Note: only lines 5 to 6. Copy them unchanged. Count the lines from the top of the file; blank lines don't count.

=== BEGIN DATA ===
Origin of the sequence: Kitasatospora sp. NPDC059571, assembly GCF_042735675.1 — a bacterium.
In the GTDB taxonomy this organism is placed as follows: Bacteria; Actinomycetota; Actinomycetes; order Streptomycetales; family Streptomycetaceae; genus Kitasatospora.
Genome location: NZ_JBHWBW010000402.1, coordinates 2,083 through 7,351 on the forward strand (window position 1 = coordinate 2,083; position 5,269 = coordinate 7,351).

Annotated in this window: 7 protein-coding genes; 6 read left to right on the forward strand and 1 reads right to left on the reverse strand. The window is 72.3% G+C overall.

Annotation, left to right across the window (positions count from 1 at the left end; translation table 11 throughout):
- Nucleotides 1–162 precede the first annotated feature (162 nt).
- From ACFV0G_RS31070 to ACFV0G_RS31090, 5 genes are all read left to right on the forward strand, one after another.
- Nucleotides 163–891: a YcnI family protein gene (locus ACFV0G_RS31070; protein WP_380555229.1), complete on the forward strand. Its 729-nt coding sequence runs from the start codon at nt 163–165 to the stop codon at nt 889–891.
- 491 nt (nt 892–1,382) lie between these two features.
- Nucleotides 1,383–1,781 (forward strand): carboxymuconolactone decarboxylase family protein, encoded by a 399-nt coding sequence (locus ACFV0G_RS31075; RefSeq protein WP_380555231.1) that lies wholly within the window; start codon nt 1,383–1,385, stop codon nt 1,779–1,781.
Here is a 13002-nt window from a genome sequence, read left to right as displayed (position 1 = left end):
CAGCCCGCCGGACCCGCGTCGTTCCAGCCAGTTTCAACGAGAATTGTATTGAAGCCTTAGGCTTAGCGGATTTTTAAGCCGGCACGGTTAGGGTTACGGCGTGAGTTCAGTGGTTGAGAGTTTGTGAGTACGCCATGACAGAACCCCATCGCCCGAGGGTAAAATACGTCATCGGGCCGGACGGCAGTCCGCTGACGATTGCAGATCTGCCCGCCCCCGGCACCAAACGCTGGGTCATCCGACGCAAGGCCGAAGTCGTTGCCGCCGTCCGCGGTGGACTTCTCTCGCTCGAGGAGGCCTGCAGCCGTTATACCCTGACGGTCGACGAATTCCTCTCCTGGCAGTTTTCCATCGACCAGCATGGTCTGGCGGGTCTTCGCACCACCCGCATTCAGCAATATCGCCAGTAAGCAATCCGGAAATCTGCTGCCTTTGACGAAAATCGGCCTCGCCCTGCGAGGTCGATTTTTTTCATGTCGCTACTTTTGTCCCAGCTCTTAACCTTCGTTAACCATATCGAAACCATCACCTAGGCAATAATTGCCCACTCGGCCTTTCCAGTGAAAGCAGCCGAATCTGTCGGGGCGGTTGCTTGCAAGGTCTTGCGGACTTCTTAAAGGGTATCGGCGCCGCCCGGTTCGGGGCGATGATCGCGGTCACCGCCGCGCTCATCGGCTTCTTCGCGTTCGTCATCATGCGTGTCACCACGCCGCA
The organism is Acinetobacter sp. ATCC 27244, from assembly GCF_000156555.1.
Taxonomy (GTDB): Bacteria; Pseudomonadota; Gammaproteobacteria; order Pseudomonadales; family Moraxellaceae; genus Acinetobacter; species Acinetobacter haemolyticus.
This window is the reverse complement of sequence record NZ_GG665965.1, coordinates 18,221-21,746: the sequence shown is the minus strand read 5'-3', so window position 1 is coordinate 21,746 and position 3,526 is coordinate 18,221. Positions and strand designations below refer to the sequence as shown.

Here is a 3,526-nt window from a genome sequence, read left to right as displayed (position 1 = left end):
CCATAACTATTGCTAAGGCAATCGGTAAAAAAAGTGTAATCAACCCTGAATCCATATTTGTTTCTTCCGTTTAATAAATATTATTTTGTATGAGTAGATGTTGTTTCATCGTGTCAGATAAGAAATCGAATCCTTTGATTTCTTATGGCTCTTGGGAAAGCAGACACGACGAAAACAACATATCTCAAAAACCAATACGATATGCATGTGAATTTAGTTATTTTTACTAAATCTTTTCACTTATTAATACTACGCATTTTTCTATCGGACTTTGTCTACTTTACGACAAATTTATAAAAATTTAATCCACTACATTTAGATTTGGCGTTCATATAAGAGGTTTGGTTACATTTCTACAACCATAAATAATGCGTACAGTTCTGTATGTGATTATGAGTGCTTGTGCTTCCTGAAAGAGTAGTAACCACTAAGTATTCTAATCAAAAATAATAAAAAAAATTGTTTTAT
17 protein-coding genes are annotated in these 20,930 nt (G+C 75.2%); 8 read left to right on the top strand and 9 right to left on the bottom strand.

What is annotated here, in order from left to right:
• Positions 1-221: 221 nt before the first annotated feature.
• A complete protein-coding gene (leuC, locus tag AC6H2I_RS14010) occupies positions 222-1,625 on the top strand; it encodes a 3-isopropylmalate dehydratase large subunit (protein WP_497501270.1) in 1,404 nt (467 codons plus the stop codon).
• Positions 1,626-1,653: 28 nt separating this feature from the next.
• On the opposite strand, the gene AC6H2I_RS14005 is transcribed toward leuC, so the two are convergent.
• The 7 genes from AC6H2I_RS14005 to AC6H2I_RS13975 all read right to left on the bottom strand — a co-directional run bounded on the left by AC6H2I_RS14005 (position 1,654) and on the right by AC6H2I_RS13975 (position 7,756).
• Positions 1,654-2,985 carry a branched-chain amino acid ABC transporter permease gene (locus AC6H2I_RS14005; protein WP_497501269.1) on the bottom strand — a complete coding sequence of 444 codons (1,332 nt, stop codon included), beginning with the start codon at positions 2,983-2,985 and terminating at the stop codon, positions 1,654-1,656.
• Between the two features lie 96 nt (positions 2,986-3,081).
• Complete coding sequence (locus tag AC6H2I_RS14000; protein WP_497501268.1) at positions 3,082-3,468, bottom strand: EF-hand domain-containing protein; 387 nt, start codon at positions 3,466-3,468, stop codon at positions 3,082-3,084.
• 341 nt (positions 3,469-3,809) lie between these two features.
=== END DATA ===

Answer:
Annotation, left to right across the window (positions count from 1 at the left end; translation table 11 throughout):
- Nucleotides 1–162 precede the first annotated feature (162 nt).